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Same Great Things You Expect from High Country Press, Just Different Platform is designed by Big Boom Design, an Asheville-based web-design and internet-consulting firm. The owner, Boomer Sassman, is an ASU graduate responsible for many of the websites based in the High Country. Sassman says of the website, “I would say to build a website of the magnitude like you guys have, it opens the door for a very dynamic and fluid website browsing experience. By having this type of site, it allows the user to really take ownership of the navigation.” Big Boom Design is still at work developing the site. shift in the newspaper world going digital at about the turn of the millennium when she worked for The Virginian-Pilot. Now she teaches students who are eager to be cub reporters in the digital age. “This is an exciting time to be in journalism, [but] you have to be flexible,” Holman said. “[The newspaper industry] is constantly changing.”

Newspapers – A Dying Breed Of course, everybody loves to read a hard-copy, but as Bob Dylan sung many years ago, “The Times They Are a Changing.” In the past 20 years, newspaper circulation has steadily declined, aggravated by the emergence of the internet and other mediums competing for readers’ attention. According to a study released early this year by LinkedIn and the Council of Economic Advisors, newspapers were the fasted-shrinking U.S. Industry from 2007 to 2011. But guess what industry is the fastest growing? Online publishing. (Though it’s not a newspaper, the current state of Encyclopedia Britannica, for instance, shows the plight of the traditional publishing industry; after 200 years of publishing, it finally succumbed to the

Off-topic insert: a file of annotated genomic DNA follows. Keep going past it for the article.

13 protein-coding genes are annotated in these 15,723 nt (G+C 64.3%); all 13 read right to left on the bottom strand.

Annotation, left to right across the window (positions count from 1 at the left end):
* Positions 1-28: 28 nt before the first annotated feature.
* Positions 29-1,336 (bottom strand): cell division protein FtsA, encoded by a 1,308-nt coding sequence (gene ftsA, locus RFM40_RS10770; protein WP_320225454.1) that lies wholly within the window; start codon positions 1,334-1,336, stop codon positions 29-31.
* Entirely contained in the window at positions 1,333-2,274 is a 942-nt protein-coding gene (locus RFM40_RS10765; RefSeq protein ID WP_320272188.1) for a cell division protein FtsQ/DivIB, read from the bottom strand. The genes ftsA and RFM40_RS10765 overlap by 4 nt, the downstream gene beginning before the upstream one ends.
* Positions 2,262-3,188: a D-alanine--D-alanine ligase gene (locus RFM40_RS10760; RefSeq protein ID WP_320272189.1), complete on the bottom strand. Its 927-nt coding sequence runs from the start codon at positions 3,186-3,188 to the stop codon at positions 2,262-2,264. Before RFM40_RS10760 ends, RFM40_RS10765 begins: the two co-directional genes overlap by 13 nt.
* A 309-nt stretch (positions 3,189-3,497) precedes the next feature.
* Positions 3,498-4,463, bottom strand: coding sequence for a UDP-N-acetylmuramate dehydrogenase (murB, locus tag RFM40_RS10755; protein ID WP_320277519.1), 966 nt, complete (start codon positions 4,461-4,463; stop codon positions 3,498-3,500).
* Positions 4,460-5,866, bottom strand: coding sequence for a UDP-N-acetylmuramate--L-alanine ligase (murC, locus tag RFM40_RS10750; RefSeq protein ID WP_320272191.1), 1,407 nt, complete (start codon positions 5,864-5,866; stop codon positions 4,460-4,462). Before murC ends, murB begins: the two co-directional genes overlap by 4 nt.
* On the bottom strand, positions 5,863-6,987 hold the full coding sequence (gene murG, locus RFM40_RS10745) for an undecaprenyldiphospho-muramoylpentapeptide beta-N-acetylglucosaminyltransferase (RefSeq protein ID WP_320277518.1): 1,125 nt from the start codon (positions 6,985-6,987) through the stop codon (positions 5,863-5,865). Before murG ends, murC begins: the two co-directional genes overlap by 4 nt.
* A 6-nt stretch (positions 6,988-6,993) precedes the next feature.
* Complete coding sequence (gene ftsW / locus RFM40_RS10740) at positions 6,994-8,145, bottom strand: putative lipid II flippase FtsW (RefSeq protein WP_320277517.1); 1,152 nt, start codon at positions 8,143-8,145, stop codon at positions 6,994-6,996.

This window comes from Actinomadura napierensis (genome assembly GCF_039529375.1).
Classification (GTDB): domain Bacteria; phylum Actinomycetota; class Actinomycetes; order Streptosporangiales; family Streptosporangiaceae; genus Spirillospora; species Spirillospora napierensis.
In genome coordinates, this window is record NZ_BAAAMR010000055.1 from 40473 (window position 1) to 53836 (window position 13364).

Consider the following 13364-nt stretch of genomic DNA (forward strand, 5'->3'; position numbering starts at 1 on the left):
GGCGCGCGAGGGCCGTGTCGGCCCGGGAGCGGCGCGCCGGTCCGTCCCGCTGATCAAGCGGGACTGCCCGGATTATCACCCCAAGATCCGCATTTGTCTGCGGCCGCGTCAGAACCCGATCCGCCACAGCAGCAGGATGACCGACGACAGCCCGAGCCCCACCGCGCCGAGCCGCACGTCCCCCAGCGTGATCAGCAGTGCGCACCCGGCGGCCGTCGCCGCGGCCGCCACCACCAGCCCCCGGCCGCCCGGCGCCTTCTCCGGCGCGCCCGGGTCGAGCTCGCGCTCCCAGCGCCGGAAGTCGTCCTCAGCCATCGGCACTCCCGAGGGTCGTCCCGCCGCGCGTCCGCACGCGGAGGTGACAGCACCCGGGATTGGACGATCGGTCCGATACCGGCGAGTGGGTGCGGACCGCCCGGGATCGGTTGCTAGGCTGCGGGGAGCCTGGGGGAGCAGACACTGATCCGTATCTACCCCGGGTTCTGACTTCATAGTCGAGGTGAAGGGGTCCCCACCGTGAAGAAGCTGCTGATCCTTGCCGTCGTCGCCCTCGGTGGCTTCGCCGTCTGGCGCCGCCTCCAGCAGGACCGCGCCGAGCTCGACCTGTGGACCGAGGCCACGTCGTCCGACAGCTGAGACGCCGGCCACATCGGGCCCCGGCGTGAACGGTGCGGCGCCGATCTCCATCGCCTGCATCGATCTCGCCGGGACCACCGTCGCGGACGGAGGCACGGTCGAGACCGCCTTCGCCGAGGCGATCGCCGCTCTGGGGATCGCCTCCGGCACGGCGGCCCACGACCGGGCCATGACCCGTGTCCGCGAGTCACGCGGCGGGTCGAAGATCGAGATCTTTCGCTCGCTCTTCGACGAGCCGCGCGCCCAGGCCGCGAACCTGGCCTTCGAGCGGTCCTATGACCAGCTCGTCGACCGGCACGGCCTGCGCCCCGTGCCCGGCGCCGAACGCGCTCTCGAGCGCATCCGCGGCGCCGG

Ken Ketchie stands with his computer a few days before the February 29th launch of, showing off the look of the new website. Photo by Bob Caldwell

pressures of the digital age, releasing a statement in March declaring that the encyclopedia has solely gone digital.) The concept for the is the same as it was for High Country Press; we are still purveyors of information – just without the ink and paper. A while back Newsweek ran an essay series entitled “The Decade of Destruction.” The author, Daniel Lyons wrote that newspapers were blind to the rise of the web, blind to the biggest change that would affect its industry. “They thought their business was about putting ink onto paper and then physically distributing those stacks of paper with fleets of trucks and delivery people. Papers were slow to move to the Web. For a while they just sort of shuffled around, hoping it would go away,” Lyons wrote. “Watching newspapers go out of business because of the Internet is like watching dairies going out of business because customers started wanting their milk in paper cartons instead of glass bottles.”

A Harmony of Pixels For the, we no longer put ink onto paper each Thursday. Now,

we are a harmony of pixels everyday. will still be the community news source that readers expect and have grown to love. But now, we aren’t limited by space or the time constraints of a weekly newspaper. We will still cover the breaking news, elections, education, government, the nightlife scene and other upcoming events, such as festivals, nonprofit happenings and public forums. We’ve also added to our coverage weekly crime reports and obituaries, a sports page and more. has unlimited space for Letters to the Editor and information and photos from all of the local art galleries, businesses and organizations. We offer a plethora of videos, photo galleries and other digital tools that were impossible in print. “It’s about presentation and trying to keep that feel of a community newspaper,” Ketchie said. “It’s still community centered; but it’s just on a different platform now.” No longer will news and events be old by the time you flip through the pages of a newspaper. When our weekly-edition High Country Press became available on Thursdays, some of our coverage was already old news. Now because our webpaMay 2012

High Country Magazine


May Magazine 2012  

May Magazine 2012